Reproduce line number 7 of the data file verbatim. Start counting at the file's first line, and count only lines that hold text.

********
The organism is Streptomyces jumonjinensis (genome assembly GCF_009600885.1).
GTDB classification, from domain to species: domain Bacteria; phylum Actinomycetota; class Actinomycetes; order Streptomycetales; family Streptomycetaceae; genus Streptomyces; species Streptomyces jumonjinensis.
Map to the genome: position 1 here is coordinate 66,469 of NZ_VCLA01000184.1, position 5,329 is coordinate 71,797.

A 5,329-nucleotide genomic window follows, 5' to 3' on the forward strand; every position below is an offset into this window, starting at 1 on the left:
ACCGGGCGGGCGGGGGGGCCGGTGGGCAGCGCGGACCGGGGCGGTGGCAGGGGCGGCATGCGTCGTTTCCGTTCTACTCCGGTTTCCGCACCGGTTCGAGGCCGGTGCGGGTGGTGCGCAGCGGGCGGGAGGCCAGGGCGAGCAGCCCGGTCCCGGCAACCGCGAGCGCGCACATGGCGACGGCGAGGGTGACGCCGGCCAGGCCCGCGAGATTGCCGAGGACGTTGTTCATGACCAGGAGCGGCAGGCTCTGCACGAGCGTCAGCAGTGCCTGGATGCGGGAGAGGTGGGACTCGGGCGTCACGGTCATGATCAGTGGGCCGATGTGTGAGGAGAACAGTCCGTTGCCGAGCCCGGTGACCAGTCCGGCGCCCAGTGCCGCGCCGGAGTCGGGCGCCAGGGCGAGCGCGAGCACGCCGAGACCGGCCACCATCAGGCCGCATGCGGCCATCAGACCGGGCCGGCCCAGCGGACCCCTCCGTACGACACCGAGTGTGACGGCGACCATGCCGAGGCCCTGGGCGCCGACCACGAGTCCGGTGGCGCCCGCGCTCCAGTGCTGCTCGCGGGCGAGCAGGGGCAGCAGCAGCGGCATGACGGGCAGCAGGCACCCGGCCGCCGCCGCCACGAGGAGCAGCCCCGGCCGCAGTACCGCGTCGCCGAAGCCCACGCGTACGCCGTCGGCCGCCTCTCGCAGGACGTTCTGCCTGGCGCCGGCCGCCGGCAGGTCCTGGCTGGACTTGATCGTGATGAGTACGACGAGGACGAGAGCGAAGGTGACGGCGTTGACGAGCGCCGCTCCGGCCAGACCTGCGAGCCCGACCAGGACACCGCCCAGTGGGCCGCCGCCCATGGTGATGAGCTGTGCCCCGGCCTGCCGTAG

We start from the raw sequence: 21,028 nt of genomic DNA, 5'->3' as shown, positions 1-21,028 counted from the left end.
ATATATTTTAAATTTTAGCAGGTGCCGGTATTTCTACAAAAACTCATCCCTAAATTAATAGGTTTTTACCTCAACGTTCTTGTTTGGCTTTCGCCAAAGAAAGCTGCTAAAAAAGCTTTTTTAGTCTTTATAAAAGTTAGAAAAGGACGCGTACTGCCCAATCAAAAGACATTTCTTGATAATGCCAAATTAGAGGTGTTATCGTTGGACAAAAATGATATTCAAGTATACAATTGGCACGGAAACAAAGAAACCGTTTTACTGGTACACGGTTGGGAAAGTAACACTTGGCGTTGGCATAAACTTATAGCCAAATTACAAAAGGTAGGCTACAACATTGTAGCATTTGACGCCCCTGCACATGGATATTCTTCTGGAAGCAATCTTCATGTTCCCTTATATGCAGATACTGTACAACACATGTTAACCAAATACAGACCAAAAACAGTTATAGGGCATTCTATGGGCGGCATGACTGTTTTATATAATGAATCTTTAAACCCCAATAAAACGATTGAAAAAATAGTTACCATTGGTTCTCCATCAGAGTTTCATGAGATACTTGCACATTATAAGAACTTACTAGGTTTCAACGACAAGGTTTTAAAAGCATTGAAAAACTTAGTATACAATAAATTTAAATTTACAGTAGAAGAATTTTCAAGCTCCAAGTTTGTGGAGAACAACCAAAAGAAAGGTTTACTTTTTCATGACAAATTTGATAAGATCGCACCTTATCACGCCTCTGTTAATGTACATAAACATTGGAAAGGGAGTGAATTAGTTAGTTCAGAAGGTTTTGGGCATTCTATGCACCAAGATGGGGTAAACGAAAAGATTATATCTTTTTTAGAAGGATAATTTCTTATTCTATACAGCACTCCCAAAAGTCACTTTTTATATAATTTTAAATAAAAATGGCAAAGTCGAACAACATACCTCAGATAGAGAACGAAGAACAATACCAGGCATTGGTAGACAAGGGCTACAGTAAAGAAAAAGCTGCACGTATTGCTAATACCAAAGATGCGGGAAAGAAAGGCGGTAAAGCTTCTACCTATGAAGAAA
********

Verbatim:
ATATATTTTAAATTTTAGCAGGTGCCGGTATTTCTACAAAAACTCATCCCTAAATTAATAGGTTTTTACCTCAACGTTCTTGTTTGGCTTTCGCCAAAGAAAGCTGCTAAAAAAGCTTTTTTAGTCTTTATAAAAGTTAGAAAAGGACGCGTACTGCCCAATCAAAAGACATTTCTTGATAATGCCAAATTAGAGGTGTTATCGTTGGACAAAAATGATATTCAAGTATACAATTGGCACGGAAACAAAGAAACCGTTTTACTGGTACACGGTTGGGAAAGTAACACTTGGCGTTGGCATAAACTTATAGCCAAATTACAAAAGGTAGGCTACAACATTGTAGCATTTGACGCCCCTGCACATGGATATTCTTCTGGAAGCAATCTTCATGTTCCCTTATATGCAGATACTGTACAACACATGTTAACCAAATACAGACCAAAAACAGTTATAGGGCATTCTATGGGCGGCATGACTGTTTTATATAATGAATCTTTAAACCCCAATAAAACGATTGAAAAAATAGTTACCATTGGTTCTCCATCAGAGTTTCATGAGATACTTGCACATTATAAGAACTTACTAGGTTTCAACGACAAGGTTTTAAAAGCATTGAAAAACTTAGTATACAATAAATTTAAATTTACAGTAGAAGAATTTTCAAGCTCCAAGTTTGTGGAGAACAACCAAAAGAAAGGTTTACTTTTTCATGACAAATTTGATAAGATCGCACCTTATCACGCCTCTGTTAATGTACATAAACATTGGAAAGGGAGTGAATTAGTTAGTTCAGAAGGTTTTGGGCATTCTATGCACCAAGATGGGGTAAACGAAAAGATTATATCTTTTTTAGAAGGATAATTTCTTATTCTATACAGCACTCCCAAAAGTCACTTTTTATATAATTTTAAATAAAAATGGCAAAGTCGAACAACATACCTCAGATAGAGAACGAAGAACAATACCAGGCATTGGTAGACAAGGGCTACAGTAAAGAAAAAGCTGCACGTATTGCTAATACCAAAGATGCGGGAAAGAAAGGCGGTAAAGCTTCTACCTATGAAGAAA